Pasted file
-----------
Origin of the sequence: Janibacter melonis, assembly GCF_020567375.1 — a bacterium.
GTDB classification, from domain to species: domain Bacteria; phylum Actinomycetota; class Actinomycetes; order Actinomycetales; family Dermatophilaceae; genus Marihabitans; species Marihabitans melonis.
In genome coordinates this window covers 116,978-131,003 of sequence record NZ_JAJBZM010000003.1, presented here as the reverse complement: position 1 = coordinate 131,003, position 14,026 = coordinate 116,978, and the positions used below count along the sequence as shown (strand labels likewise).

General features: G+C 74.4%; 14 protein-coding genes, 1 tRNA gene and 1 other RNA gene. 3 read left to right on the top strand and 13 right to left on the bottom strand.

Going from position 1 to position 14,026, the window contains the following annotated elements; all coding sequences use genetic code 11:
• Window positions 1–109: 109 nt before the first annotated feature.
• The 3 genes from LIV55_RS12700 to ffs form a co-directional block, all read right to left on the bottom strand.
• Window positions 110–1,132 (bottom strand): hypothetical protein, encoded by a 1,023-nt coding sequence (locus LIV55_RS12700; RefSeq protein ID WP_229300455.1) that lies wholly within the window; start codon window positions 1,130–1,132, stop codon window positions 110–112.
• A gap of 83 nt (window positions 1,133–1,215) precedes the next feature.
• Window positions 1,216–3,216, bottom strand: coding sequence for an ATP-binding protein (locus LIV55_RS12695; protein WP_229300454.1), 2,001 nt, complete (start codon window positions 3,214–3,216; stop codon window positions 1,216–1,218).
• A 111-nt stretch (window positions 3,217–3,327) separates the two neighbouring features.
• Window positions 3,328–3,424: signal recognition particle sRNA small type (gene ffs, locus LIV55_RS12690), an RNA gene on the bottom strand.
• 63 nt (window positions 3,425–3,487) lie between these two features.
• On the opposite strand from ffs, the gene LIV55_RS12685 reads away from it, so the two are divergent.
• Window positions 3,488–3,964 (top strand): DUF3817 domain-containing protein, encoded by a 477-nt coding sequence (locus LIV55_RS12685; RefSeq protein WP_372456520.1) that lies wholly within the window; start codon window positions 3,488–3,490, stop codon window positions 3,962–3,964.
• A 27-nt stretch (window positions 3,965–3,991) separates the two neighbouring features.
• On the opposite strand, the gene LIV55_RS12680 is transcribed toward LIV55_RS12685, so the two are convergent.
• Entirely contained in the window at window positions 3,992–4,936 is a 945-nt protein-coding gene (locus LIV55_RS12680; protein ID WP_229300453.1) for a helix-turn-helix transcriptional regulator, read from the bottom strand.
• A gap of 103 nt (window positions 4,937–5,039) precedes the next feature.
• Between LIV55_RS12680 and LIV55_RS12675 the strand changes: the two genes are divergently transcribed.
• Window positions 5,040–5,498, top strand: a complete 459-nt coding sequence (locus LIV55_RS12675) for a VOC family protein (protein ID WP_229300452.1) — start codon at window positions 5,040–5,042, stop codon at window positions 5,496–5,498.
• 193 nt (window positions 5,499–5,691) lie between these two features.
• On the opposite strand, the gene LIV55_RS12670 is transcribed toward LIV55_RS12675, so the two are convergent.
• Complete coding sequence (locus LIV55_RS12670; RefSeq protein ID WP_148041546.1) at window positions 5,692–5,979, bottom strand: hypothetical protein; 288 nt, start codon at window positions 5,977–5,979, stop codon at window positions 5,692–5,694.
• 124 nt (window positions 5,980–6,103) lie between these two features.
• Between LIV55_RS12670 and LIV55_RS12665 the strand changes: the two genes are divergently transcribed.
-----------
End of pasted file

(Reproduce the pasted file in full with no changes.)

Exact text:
Origin of the sequence: Janibacter melonis, assembly GCF_020567375.1 — a bacterium.
GTDB classification, from domain to species: domain Bacteria; phylum Actinomycetota; class Actinomycetes; order Actinomycetales; family Dermatophilaceae; genus Marihabitans; species Marihabitans melonis.
In genome coordinates this window covers 116,978-131,003 of sequence record NZ_JAJBZM010000003.1, presented here as the reverse complement: position 1 = coordinate 131,003, position 14,026 = coordinate 116,978, and the positions used below count along the sequence as shown (strand labels likewise).

General features: G+C 74.4%; 14 protein-coding genes, 1 tRNA gene and 1 other RNA gene. 3 read left to right on the top strand and 13 right to left on the bottom strand.

Going from position 1 to position 14,026, the window contains the following annotated elements; all coding sequences use genetic code 11:
• Window positions 1–109: 109 nt before the first annotated feature.
• The 3 genes from LIV55_RS12700 to ffs form a co-directional block, all read right to left on the bottom strand.
• Window positions 110–1,132 (bottom strand): hypothetical protein, encoded by a 1,023-nt coding sequence (locus LIV55_RS12700; RefSeq protein ID WP_229300455.1) that lies wholly within the window; start codon window positions 1,130–1,132, stop codon window positions 110–112.
• A gap of 83 nt (window positions 1,133–1,215) precedes the next feature.
• Window positions 1,216–3,216, bottom strand: coding sequence for an ATP-binding protein (locus LIV55_RS12695; protein WP_229300454.1), 2,001 nt, complete (start codon window positions 3,214–3,216; stop codon window positions 1,216–1,218).
• A 111-nt stretch (window positions 3,217–3,327) separates the two neighbouring features.
• Window positions 3,328–3,424: signal recognition particle sRNA small type (gene ffs, locus LIV55_RS12690), an RNA gene on the bottom strand.
• 63 nt (window positions 3,425–3,487) lie between these two features.
• On the opposite strand from ffs, the gene LIV55_RS12685 reads away from it, so the two are divergent.
• Window positions 3,488–3,964 (top strand): DUF3817 domain-containing protein, encoded by a 477-nt coding sequence (locus LIV55_RS12685; RefSeq protein WP_372456520.1) that lies wholly within the window; start codon window positions 3,488–3,490, stop codon window positions 3,962–3,964.
• A 27-nt stretch (window positions 3,965–3,991) separates the two neighbouring features.
• On the opposite strand, the gene LIV55_RS12680 is transcribed toward LIV55_RS12685, so the two are convergent.
• Entirely contained in the window at window positions 3,992–4,936 is a 945-nt protein-coding gene (locus LIV55_RS12680; protein ID WP_229300453.1) for a helix-turn-helix transcriptional regulator, read from the bottom strand.
• A gap of 103 nt (window positions 4,937–5,039) precedes the next feature.
• Between LIV55_RS12680 and LIV55_RS12675 the strand changes: the two genes are divergently transcribed.
• Window positions 5,040–5,498, top strand: a complete 459-nt coding sequence (locus LIV55_RS12675) for a VOC family protein (protein ID WP_229300452.1) — start codon at window positions 5,040–5,042, stop codon at window positions 5,496–5,498.
• 193 nt (window positions 5,499–5,691) lie between these two features.
• On the opposite strand, the gene LIV55_RS12670 is transcribed toward LIV55_RS12675, so the two are convergent.
• Complete coding sequence (locus LIV55_RS12670; RefSeq protein ID WP_148041546.1) at window positions 5,692–5,979, bottom strand: hypothetical protein; 288 nt, start codon at window positions 5,977–5,979, stop codon at window positions 5,692–5,694.
• 124 nt (window positions 5,980–6,103) lie between these two features.
• Between LIV55_RS12670 and LIV55_RS12665 the strand changes: the two genes are divergently transcribed.